NARRATOR: Welcome, ladies and gentlemen, mesdames et messieurs, to the circus.
Beginning in 1926, Calder combined his fascination with movement, animals, and caricature into Le Cirque Calder.
What you see here are a number of acts, each consisting of different characters—acrobats, a bearded lady, a lion tamer and his lion. When performed, Calder would manipulate the parts and figures before you⎯in one ring, one act at a time.
He would make bleachers from wood crates and planks; erect two tall poles for the high wire and trapeze; hand out cymbals and other noisemakers; cue up records on his gramophone and give his guests a full evening’s entertainment. It was what could be described as the first instance of performance art.
Through the Circus, Calder became good friends with an impressive list of artists, including Marcel Duchamp, Joan Miró, Fernand Léger, Edgar Varèse, Le Corbusier, and Piet Mondrian. These members of the Parisian avant-garde appreciated Calder’s love of play and spectacle—a performance of the Circus meant a very good time. But the artists were also drawn to the serious side of the Circus. Fun mixed with death and danger: the knife thrower aiming to hit a target perilously close to his favorite assistant sometimes missed—with tragic results. But Calder would use the same female figure in the next act, a clever touch his audiences appreciated.
In the first decades of the twentieth century, modernist artists across Europe were searching for ways to merge art and life, technology and design. As playful as Calder’s performance may seem, it beautifully exemplifies these avant-garde impulses. The fact that he put his objects in motion, the characteristic state of modernity, wouldn’t have been lost on any of his observers. And the individual acts were engineered with a great deal of technical skill.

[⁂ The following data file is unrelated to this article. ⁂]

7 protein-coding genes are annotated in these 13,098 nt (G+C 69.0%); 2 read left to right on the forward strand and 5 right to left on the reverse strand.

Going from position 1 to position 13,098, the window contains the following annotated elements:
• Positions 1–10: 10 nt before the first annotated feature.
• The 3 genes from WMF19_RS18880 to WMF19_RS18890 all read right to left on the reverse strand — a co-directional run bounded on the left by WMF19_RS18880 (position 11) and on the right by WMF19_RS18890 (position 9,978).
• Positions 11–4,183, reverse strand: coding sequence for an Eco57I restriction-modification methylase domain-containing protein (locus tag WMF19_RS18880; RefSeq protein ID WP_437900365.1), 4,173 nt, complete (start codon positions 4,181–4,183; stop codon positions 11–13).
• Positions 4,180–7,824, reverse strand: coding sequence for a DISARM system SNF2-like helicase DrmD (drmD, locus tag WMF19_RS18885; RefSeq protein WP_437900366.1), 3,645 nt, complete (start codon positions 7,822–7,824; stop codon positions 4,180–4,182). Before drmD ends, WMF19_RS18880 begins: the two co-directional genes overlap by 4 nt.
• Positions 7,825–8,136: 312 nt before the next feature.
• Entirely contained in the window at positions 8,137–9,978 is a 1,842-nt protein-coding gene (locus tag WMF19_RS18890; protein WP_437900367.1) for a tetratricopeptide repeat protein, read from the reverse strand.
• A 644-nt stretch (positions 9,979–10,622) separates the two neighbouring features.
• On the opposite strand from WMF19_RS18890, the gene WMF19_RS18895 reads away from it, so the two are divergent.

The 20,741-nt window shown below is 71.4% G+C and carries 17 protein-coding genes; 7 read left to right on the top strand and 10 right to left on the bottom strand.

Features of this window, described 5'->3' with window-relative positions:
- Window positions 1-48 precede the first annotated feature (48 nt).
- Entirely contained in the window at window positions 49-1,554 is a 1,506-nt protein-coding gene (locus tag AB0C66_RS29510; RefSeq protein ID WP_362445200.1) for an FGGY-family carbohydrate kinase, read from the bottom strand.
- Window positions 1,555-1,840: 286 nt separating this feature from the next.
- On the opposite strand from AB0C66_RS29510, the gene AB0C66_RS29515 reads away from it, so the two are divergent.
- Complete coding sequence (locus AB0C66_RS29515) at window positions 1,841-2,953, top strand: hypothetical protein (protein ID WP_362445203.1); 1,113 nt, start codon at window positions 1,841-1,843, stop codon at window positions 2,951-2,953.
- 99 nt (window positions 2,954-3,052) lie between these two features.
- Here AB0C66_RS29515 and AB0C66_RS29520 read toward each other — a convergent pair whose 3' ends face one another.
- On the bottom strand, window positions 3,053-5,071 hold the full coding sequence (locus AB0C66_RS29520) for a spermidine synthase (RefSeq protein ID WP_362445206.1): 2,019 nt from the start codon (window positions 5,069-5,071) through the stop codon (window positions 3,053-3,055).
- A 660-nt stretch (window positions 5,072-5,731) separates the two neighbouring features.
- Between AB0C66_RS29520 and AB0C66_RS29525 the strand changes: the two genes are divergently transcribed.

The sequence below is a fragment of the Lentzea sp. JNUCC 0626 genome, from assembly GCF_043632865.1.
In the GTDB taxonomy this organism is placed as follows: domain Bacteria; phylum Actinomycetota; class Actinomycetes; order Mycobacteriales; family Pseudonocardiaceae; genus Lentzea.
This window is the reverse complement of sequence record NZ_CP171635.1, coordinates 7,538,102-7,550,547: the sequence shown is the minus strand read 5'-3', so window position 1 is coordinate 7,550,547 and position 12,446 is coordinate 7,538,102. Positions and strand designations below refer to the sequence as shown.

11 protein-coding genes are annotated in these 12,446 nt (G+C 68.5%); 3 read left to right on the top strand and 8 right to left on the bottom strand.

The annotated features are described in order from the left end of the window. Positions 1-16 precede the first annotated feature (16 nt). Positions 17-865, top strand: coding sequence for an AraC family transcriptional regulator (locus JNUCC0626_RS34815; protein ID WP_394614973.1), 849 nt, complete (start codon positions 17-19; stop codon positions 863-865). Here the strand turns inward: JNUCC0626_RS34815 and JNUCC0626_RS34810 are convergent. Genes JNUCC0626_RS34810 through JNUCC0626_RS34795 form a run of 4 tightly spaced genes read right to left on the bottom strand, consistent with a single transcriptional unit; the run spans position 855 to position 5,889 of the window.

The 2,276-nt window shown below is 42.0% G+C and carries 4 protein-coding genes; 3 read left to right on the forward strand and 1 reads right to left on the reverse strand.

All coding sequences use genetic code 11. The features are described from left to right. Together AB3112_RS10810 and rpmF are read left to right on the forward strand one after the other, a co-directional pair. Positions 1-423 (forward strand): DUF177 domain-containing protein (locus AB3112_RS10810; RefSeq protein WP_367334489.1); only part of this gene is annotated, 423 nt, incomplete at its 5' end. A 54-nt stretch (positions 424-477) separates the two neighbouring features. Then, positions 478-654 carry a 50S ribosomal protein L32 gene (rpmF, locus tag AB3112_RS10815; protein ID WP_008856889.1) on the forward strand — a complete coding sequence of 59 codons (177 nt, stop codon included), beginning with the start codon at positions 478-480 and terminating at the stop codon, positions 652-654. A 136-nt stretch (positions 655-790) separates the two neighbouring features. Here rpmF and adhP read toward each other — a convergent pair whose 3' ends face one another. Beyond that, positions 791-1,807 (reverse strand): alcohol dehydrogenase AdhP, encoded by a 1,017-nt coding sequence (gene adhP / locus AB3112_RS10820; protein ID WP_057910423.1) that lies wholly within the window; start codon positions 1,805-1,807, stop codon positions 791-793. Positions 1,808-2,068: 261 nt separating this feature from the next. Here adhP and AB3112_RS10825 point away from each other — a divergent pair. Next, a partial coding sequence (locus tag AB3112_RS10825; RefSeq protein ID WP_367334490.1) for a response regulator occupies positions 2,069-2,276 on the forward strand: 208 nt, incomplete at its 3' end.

Director’s Tour Audio Guide Stop for Alexander Calder, Calder’s Circus, 1926–31
ADAMWEINBERG: Alexander Calder magically breathed life into inanimate objects, using wire and recycled materials to create this army of circus characters. Beginning in 1927, Calder performed the Circus in Paris, New York and elsewhere. He would issue invitations to his guests, who would sit on makeshift bleachers, munching peanuts, just like the real circus. With the crash of cymbals and music from an old gramophone, the Circus would begin. Calder was the impresario and circus ringmaster. He announced the acts, animated the figures, and provided a running narration of the action. Nearby, you can see a video of Calder performing the Circus.
Many of the individual circus animals and performers include mechanized parts—Calder was originally trained as a mechanical engineer. It wasn’t the tricks or gimmicks of the circus that appealed to Calder, but the dynamic movement of bodies in space. He first went to the Ringling Brothers Barnum and Bailey circus in 1925. He was inspired by the mechanics of the circus and made hundreds of drawings of the equipment and the ropes and the guy wires for the tents.
Later in his career, Calder turned his attention to more abstract work. In 1930, he visited the studio of artist Piet Mondrian. He was delighted with Mondrian’s work, and later recalled, “I thought at the time how fine it would be if everything there moved.” He went on to invent the mobile and other works of moving sculpture.